Let me tell you a few things.
I’m 40% Korean, 40% Japanese, and 20% American. This does not mean I’m a descendent of Jeremy Lin nor I speak Mandarin.
My mom has a last name Kim and first name Miyuki. This does not mean she is a chinc or a tiger mom.
My grandmother is Japanese American, and she has a strong accent. This does not mean she is not American enough nor she should feel the shame of being Asian.
For decades, the word ‘Asian’ has been a term that homogenizes 17 million Asian Americans; (pause) a term that justifies the rest of the country to force us to fit into the stereotypes and to hind behind our heritage; A SYNONYM FOR ‘LESS-AMERICAN,’ ‘SHAMEFUL,’ ‘EXOTIC,’ AND MANY MORE; a term that makes you assume that your Chinese classmate is an awkward math genius or a musical virtuoso.
But I believe the word ‘Asian’ should mean nothing more than my ethnicity.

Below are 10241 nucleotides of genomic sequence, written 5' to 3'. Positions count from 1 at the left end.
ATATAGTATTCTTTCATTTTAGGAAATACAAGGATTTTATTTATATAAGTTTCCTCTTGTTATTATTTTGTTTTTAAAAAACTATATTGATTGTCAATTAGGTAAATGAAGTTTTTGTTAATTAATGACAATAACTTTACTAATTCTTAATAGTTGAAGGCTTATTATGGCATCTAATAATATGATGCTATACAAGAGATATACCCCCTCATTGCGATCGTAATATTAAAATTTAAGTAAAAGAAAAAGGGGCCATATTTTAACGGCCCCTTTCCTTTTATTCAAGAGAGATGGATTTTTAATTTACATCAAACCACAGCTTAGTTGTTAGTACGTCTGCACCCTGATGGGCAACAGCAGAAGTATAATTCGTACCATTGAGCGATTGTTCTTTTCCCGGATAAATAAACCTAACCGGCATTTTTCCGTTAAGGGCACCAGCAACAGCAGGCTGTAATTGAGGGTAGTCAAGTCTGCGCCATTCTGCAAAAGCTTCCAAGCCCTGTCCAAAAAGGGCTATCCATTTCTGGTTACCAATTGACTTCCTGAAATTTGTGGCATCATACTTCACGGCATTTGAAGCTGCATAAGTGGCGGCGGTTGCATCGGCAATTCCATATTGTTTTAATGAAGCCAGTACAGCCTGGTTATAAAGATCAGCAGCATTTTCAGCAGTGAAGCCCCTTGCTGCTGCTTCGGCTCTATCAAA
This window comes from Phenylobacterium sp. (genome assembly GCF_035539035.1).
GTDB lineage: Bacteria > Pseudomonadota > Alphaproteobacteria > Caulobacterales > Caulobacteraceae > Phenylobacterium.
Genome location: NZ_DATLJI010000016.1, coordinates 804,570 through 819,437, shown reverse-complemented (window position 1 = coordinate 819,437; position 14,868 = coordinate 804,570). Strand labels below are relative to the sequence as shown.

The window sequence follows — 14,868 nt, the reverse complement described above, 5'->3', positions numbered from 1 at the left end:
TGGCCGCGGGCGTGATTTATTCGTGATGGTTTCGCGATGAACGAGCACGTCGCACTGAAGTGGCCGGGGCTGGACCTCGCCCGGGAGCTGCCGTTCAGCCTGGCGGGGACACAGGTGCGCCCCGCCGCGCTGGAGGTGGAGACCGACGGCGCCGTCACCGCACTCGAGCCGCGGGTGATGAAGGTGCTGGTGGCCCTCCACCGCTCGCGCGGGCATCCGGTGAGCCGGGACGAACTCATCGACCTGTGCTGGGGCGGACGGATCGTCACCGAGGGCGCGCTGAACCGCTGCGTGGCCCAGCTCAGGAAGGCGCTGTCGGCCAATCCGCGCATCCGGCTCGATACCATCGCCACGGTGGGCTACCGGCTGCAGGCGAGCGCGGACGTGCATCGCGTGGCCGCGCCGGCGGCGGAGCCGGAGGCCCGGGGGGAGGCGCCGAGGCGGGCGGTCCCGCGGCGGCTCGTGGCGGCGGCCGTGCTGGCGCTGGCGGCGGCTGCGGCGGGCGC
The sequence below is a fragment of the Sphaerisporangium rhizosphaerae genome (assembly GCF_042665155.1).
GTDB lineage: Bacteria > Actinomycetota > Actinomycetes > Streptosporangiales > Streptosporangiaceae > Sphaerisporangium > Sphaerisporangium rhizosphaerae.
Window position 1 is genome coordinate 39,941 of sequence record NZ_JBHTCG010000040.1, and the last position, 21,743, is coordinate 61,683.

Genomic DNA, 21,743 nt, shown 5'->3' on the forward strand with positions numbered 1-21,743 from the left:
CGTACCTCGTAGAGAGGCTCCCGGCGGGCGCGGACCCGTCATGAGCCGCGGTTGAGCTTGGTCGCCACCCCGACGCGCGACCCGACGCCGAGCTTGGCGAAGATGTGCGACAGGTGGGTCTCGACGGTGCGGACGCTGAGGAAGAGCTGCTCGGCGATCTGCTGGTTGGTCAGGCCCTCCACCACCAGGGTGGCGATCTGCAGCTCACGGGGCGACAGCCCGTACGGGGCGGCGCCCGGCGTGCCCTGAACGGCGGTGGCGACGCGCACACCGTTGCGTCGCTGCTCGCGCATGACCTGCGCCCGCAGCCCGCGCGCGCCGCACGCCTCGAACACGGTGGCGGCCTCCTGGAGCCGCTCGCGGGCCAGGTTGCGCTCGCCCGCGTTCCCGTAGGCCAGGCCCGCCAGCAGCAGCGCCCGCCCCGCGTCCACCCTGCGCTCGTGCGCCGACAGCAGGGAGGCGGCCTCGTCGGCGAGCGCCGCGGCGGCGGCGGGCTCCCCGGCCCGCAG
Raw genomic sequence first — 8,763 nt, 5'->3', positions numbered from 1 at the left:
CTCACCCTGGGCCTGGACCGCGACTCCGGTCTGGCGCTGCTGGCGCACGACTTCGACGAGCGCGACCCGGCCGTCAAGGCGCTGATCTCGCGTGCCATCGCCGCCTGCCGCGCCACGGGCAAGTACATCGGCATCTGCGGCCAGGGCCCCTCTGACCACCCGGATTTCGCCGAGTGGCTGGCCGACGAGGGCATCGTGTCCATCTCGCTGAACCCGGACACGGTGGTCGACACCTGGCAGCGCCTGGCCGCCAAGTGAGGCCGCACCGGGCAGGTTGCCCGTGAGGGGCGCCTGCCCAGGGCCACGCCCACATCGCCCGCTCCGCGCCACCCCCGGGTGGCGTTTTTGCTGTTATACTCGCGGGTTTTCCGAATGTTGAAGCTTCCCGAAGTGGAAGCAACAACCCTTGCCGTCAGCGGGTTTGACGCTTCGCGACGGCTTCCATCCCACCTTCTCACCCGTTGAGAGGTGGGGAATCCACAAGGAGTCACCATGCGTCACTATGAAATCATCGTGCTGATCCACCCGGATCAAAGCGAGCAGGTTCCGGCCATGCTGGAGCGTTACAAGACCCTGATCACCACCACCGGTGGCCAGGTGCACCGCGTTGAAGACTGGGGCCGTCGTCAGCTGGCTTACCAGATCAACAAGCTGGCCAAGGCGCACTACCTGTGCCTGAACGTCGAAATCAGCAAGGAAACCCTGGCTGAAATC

I refuse to conceal that every time you confuse me with some other nationality that I might share similarities with, you turn me into a racist joke and strip away my individuality.
I refuse to appreciate J.K. Rowling for making her only Asian character Cho Chang an overachieving nerd, and to remain silent to the media that portrays Asian women as hypersexual, exoteric objects.
I REFUSE TO LIVE IN A SOCIETY THAT LABELS ME AS MINORITY, BUT TREATS ME LIKE A FOREIGNER; a society that protects me as a secondary role, but never as a leader; a society in which my ethnicity is regarded as a long list of derogatory terms engraved as an enduring tattoo on my back; a society that forces me to suppress my heritage in a culture that appropriates it, fetishizes it, and marginalizes it.
And I ask you, to see beyond the word, and learn who I really am.